1. Each Contracting Party shall institute, at the request of the other
   Contracting Party, in accordance with and subject to the provisions of
   its  own  law,  criminal  proceedings against its own citizens who are
   alleged  to  have  committed  an offence in the territory of the other
   Contracting Party.

   ....

   Article 36

   Request for Institution of Criminal Proceedings

   1.  A request for institution of criminal proceedings shall be made in
   writing and contain the following:-

   (1) The designation of the requesting authority.

   (2) The description of the acts constituting the offence in connection
   with which the institution of criminal proceedings is requested.

   (3) The time and place of the committed act as precisely as possible.

   (4)  The  text  of  the  law of the requesting Contracting Party under
   which the act is defined as an offence.

   (5)  The  name  and  surname  of  the  suspected  person,  particulars
   regarding  his citizenship, permanent or temporary residence and other
   information concerning him as well as, if possible, the description of
   the person's appearance, his photograph and fingerprints.

   (6)  Complaints,  if  any,  by  the  victim  of  the  criminal offence
   including any claim for damages.

   (7)  Available  information  on  the  extent  of  the  material damage
   resulting from the offence.

   3.  The  Council of Europe Convention on Action against Trafficking in
   Human Beings (extracts)

   Preamble

   "...

   Considering  that  trafficking in human beings constitutes a violation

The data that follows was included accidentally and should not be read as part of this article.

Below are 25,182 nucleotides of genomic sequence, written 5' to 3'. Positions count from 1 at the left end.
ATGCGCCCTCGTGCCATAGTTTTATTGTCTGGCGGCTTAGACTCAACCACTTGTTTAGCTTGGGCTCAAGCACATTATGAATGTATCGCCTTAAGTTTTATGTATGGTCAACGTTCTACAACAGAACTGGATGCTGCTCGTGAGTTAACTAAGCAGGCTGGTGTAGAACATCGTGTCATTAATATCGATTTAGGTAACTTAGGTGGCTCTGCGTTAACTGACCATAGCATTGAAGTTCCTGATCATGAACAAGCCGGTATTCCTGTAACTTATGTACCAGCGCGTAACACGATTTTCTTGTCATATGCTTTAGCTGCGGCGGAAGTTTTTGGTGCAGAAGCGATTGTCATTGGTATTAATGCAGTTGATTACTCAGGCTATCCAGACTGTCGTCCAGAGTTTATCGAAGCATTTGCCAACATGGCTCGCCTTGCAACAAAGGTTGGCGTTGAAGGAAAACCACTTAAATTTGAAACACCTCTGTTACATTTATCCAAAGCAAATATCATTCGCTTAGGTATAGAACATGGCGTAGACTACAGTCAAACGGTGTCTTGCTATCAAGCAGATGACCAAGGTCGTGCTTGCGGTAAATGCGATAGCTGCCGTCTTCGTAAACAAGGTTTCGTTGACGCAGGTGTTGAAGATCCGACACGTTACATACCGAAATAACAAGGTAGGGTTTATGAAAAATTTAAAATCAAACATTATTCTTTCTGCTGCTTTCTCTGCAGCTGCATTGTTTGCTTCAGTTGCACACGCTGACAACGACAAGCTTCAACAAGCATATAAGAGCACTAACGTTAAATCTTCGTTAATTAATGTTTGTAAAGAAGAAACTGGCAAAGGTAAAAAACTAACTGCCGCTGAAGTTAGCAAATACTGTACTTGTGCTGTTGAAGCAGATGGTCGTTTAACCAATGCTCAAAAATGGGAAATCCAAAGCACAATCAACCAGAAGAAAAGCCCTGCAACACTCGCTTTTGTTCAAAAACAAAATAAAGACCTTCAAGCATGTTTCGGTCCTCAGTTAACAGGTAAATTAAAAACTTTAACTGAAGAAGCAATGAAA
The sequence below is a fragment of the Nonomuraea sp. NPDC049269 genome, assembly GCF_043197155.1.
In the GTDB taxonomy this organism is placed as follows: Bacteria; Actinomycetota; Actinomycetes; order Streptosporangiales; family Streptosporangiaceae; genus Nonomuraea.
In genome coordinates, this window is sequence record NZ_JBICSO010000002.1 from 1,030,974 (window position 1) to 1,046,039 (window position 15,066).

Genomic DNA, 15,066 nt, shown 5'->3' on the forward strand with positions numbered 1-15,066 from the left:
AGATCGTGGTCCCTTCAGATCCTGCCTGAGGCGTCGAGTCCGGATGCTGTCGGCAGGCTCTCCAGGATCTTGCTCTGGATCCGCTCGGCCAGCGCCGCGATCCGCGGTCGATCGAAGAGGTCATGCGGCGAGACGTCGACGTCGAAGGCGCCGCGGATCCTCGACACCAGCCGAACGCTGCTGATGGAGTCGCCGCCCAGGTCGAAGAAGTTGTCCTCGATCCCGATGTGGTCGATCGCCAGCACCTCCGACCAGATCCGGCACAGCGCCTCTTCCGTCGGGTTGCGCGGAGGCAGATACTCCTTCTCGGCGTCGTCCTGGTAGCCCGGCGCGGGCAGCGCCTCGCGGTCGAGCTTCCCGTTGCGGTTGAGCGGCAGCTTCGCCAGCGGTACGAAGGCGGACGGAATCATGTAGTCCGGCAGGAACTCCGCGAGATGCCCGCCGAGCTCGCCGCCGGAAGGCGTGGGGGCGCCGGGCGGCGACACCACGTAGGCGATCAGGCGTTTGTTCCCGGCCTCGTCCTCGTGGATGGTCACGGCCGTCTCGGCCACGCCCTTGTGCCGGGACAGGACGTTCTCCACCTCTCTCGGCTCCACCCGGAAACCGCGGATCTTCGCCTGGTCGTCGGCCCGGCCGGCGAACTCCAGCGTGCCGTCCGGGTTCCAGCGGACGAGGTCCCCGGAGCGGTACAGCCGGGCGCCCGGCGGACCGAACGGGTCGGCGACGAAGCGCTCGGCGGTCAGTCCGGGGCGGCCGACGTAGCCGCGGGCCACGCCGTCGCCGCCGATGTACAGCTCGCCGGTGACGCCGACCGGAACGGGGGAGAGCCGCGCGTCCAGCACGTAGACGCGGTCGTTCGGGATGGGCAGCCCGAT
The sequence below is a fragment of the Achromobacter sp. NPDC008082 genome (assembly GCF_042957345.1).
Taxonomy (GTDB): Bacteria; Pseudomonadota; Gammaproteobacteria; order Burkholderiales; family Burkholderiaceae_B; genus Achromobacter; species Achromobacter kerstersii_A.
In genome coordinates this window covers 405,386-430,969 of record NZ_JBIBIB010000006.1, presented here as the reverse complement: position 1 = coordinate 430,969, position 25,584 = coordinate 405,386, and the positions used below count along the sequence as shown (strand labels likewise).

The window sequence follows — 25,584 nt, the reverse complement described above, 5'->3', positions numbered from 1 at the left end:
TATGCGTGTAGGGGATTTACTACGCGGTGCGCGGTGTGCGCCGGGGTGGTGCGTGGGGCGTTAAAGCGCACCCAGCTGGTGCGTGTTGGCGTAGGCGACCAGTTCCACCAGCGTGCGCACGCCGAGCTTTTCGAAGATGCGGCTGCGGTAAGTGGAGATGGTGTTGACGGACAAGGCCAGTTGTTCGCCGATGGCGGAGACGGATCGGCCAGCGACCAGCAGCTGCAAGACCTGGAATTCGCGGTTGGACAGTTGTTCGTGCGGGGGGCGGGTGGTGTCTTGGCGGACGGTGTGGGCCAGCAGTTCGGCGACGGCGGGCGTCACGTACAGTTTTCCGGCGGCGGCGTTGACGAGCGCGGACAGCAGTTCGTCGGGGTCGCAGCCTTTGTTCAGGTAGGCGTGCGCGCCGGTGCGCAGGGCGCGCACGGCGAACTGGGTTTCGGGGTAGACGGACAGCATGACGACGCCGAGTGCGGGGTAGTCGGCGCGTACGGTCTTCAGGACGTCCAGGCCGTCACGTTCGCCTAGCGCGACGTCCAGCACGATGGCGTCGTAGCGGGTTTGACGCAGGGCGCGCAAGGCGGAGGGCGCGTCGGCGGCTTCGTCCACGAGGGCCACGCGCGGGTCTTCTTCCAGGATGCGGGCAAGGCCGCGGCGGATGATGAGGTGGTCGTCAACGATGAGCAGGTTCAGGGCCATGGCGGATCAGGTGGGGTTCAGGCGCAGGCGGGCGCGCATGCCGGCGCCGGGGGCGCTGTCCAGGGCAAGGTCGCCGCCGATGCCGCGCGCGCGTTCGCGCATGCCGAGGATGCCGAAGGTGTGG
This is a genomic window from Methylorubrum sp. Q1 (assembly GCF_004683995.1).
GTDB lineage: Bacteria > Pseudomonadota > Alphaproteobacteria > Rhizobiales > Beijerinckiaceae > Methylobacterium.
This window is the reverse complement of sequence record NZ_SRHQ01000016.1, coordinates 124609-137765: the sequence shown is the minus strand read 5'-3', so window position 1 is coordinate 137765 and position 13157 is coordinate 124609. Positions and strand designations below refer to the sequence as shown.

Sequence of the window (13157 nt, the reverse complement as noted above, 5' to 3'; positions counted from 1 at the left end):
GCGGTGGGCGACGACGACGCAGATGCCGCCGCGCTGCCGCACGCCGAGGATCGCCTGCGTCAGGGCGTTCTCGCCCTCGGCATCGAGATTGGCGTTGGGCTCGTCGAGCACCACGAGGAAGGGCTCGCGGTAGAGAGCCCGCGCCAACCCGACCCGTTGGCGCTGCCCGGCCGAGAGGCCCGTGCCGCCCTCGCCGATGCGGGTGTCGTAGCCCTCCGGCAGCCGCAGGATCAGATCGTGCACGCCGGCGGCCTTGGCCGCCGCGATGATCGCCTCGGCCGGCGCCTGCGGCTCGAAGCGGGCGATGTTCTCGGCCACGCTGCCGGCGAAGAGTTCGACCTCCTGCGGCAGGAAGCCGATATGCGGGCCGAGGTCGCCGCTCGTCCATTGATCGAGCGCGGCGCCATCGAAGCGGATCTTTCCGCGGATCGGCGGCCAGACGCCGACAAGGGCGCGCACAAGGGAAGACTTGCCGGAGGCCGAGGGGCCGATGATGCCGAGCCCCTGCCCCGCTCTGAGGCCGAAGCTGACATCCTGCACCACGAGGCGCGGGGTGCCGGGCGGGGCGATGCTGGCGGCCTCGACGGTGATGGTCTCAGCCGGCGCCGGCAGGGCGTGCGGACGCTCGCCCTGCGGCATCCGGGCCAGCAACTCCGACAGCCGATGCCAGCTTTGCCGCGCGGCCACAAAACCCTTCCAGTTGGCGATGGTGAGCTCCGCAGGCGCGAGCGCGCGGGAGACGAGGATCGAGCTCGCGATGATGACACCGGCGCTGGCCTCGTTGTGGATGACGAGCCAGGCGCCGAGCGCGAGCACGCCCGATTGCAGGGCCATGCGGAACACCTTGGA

of human rights and an offence to the dignity and the integrity of the
   human being;

   Considering that trafficking in human beings may result in slavery for
   victims;

   Considering  that  respect  for victims' rights, protection of victims
   and action to combat trafficking in human beings must be the paramount
   objectives;

   Considering  that  all  actions  or initiatives against trafficking in
   human  beings  must  be  non-discriminatory, take gender equality into
   account as well as a child-rights approach;

   ...

   Bearing  in  mind  the  following  recommendations of the Committee of
   Ministers  to  member  states of the Council of Europe: Recommendation
   No. R (91) 11 on sexual exploitation, pornography and prostitution of,
   and  trafficking in, children and young adults... Recommendation No. R
   (2000) 11  on  action  against  trafficking  in  human  beings for the
   purpose  of sexual exploitation ... Recommendation Rec (2002) 5 on the
   protection of women against violence;

   Bearing  in  mind  the  following recommendations of the Parliamentary
   Assembly  of  the  Council  of  Europe:  Recommendation 1325 (1997) on
   traffic  in  women and forced prostitution in Council of Europe member
   states;  Recommendation  1450  (2000)  on  violence  against  women in
   Europe;  Recommendation  1545 (2002) on a campaign against trafficking
   in  women;  Recommendation  1610  (2003)  on  migration connected with
   trafficking in women and prostitution;...

   ..."

   Article 1 - Purposes of the Convention

   "1.  The purposes of this Convention are:

   (a)  to   prevent  and  combat  trafficking  in  human  beings,  while
   guaranteeing gender equality;

   (b)  to protect the human rights of the victims of trafficking, design